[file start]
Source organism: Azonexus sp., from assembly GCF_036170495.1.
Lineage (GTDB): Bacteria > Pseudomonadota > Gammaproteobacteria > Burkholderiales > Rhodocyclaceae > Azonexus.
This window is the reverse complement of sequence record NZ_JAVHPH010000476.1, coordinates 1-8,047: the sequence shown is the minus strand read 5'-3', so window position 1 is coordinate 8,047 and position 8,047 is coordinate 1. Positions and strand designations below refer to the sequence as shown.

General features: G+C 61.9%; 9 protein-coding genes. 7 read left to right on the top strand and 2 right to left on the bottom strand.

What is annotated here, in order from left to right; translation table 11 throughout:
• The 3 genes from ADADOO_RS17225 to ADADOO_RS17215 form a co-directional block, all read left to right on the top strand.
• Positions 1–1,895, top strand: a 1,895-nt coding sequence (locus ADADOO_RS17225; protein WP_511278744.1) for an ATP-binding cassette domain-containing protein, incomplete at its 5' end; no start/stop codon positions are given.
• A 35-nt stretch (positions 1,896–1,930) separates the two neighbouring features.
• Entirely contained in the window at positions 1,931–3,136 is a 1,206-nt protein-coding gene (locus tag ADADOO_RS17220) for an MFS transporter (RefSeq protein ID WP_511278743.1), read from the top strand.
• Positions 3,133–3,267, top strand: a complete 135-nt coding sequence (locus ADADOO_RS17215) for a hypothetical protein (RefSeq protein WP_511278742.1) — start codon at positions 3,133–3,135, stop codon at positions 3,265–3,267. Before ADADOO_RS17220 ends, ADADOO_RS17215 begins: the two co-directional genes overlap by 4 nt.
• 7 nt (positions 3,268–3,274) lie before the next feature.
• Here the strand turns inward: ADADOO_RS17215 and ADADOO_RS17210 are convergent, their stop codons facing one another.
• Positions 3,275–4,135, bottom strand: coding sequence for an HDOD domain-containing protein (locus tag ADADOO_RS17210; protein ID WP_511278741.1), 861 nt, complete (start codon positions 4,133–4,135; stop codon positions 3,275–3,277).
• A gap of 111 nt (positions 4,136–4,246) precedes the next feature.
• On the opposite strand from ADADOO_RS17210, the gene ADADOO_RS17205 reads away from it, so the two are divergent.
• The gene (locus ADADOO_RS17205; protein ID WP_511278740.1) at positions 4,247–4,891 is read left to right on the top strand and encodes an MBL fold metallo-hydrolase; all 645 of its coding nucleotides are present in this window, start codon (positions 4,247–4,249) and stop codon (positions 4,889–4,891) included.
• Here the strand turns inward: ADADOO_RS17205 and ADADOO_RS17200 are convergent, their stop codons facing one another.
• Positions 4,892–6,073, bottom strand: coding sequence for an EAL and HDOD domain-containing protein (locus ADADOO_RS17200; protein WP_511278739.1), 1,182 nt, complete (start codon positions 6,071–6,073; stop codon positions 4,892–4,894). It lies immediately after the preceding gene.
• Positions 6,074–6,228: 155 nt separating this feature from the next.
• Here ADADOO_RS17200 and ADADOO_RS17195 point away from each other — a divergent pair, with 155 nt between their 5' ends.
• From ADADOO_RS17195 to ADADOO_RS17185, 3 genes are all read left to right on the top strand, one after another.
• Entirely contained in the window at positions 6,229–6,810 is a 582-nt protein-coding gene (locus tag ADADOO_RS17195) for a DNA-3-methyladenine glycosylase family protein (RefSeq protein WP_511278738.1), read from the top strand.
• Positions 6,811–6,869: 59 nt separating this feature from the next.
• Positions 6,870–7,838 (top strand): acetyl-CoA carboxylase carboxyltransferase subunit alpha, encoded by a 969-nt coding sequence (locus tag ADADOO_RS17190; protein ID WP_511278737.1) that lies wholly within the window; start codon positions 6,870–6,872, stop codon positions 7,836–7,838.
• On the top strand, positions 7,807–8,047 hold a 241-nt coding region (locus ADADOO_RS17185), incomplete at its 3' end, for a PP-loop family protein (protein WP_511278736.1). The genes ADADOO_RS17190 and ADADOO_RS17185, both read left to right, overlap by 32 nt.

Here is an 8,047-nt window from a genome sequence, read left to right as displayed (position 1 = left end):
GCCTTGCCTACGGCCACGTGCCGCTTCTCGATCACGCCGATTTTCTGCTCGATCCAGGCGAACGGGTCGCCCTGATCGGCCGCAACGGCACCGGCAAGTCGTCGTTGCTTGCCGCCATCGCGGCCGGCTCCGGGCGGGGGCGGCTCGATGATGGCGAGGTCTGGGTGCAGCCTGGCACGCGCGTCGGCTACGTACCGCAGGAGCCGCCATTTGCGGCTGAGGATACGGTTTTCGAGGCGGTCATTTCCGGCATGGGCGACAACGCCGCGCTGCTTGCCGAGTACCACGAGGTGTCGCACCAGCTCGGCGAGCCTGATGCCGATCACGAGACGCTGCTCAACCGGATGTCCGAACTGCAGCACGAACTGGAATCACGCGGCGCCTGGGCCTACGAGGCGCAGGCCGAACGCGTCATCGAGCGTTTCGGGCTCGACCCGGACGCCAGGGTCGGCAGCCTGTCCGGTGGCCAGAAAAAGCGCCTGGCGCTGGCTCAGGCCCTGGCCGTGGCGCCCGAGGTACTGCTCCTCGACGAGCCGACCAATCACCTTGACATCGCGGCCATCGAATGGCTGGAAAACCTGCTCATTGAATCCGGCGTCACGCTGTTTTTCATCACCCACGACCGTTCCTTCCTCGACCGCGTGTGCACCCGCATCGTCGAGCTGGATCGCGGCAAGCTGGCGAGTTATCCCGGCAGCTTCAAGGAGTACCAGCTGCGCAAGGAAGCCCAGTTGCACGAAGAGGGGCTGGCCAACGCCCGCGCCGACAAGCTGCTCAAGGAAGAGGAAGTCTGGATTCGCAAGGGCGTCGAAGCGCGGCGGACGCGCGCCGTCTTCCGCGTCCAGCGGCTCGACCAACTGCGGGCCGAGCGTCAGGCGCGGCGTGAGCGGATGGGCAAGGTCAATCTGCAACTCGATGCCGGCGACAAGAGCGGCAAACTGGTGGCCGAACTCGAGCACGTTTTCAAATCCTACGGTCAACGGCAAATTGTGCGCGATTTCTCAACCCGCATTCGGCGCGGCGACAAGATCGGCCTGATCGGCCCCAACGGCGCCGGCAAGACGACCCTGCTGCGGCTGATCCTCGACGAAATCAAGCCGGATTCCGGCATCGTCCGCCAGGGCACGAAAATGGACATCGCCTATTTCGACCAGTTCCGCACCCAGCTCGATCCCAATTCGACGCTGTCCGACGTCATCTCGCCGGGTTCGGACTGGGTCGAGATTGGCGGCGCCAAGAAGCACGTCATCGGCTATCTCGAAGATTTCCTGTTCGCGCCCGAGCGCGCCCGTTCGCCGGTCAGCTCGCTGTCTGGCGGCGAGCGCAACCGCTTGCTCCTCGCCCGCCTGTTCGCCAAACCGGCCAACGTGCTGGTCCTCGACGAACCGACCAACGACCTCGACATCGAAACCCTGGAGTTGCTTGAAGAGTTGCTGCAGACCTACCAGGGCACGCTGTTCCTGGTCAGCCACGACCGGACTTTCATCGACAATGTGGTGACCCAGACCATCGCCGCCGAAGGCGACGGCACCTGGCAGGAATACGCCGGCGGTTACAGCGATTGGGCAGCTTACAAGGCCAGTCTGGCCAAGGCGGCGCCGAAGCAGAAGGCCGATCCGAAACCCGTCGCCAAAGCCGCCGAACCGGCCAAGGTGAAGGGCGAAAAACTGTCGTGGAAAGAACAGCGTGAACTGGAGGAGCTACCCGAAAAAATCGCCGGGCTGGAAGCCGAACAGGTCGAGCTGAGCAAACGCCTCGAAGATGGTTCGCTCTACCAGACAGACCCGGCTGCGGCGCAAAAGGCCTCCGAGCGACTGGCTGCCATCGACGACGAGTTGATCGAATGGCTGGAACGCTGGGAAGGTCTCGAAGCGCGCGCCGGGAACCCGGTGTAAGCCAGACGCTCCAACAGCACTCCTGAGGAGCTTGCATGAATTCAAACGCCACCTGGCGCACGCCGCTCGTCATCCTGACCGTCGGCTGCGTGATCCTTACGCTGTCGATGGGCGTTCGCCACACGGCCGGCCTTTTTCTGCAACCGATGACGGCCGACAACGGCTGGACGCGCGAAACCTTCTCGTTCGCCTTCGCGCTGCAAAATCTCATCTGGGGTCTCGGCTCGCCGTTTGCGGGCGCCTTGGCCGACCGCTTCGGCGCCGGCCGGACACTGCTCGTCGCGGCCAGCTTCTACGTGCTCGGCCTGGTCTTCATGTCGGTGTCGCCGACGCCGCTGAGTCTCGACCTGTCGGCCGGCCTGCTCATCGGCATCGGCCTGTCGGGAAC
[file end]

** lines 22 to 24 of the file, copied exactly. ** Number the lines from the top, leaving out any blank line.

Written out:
• Entirely contained in the window at positions 6,229–6,810 is a 582-nt protein-coding gene (locus tag ADADOO_RS17195) for a DNA-3-methyladenine glycosylase family protein (RefSeq protein WP_511278738.1), read from the top strand.
• Positions 6,811–6,869: 59 nt separating this feature from the next.
• Positions 6,870–7,838 (top strand): acetyl-CoA carboxylase carboxyltransferase subunit alpha, encoded by a 969-nt coding sequence (locus tag ADADOO_RS17190; protein ID WP_511278737.1) that lies wholly within the window; start codon positions 6,870–6,872, stop codon positions 7,836–7,838.